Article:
Appealing your federal conviction: The first steps
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Appealing your federal conviction: The first steps

| Jul 19, 2021 | Federal Criminal Defense

When you’re charged and convicted of a federal crime in a district court — whether that’s over something like Medicare fraud or money laundering — your next thoughts may (naturally) be about an appeal.

Understanding what needs to happen now is very important. Your future — and possibly your freedom — depend on it.

How long do you have to file a notice of appeal?

Your notice of appeal must be filed quickly. The notice is not your actual appeal — which may take a considerable amount of time to prepare. Instead, it is merely your statement to the court that you intend to appeal your conviction.

Generally, you have only 14 days after judgement is entered in your case to file your notice of appeal with the district court that heard your case.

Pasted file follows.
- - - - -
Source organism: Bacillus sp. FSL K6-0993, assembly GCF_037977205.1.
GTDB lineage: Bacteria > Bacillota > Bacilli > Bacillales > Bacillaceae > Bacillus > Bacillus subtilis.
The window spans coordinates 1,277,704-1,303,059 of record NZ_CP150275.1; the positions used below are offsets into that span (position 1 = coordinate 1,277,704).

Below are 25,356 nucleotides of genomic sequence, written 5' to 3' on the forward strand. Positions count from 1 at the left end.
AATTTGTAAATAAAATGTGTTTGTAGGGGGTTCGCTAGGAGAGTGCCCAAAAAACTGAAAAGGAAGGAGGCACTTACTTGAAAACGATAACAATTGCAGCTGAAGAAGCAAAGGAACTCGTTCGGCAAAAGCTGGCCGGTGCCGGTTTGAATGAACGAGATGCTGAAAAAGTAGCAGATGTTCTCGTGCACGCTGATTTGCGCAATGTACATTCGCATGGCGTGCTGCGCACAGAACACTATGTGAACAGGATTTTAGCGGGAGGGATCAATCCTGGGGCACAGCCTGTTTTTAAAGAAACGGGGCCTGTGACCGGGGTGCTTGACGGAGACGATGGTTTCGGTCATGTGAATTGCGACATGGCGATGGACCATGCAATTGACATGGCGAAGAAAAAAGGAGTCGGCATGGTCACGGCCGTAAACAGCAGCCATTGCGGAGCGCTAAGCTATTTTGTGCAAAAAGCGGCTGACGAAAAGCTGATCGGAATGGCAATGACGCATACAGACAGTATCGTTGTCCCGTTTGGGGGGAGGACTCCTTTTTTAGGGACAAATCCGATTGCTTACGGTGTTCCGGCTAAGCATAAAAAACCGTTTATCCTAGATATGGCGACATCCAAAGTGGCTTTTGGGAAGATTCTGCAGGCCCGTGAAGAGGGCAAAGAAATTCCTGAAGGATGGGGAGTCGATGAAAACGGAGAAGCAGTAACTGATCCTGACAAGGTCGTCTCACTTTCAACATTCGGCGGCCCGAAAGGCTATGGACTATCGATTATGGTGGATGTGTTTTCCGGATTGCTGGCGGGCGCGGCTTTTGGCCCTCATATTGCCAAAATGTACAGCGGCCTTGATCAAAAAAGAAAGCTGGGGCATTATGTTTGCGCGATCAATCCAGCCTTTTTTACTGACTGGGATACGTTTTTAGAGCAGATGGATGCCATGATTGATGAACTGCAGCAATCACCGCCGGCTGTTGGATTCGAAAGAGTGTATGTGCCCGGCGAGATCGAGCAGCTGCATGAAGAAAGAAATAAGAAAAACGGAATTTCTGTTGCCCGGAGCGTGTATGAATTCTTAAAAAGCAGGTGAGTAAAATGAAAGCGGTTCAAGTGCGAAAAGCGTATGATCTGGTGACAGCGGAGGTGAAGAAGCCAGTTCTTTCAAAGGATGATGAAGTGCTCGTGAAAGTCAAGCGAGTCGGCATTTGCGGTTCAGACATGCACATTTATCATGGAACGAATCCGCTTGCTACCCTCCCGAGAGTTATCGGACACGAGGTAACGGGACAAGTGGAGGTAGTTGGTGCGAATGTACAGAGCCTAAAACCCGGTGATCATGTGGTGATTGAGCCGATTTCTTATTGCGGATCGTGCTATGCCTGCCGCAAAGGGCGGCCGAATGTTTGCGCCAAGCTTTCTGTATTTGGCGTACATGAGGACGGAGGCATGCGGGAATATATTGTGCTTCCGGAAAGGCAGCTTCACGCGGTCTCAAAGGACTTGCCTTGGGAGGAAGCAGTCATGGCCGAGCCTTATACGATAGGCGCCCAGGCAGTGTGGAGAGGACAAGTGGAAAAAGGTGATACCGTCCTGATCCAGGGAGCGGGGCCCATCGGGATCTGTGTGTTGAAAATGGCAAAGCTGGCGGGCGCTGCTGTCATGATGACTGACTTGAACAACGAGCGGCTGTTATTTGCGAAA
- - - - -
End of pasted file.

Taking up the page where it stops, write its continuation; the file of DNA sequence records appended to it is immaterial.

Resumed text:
What are the grounds for an appeal?

One of the most essential things that every federal defendant in your position needs to realize is that an appeal is not the same as a new trial. While you may ultimately be granted a new trial, an appeal is not a rehashing of the evidence or testimony presented at trial.

Instead, an appeal is based on things like:

  • Prosecutorial misconduct, including things like the failure to turn over exculpatory evidence
  • Judicial misconduct, including biased comments or rulings that negatively affected your case or swayed the jury against you
  • Jury misconduct, including things like a juror who took it upon themselves to research your background, the case or the law online
  • Procedural errors, which can include misinterpretations of the rules that allowed improperly obtained evidence or evidence that was unnecessarily prejudicial into the trial
  • Ineffective assistance of counsel, which can mean things like your attorney had a hidden conflict of interest or another problem that put you at a disadvantage

Sometimes, an appeal may be focused around other technicalities, such as your sentence. Maybe you accept that a conviction is inevitable but feel that your sentence was unreasonably harsh and miscalculated according to the law.

Ideally, you’ll never find yourself in this position. The moment that you suspect you may be facing federal charges is the right time to seek legal assistance. Every federal case needs to take the “long game” approach, and an stalwart criminal defense strategy can help.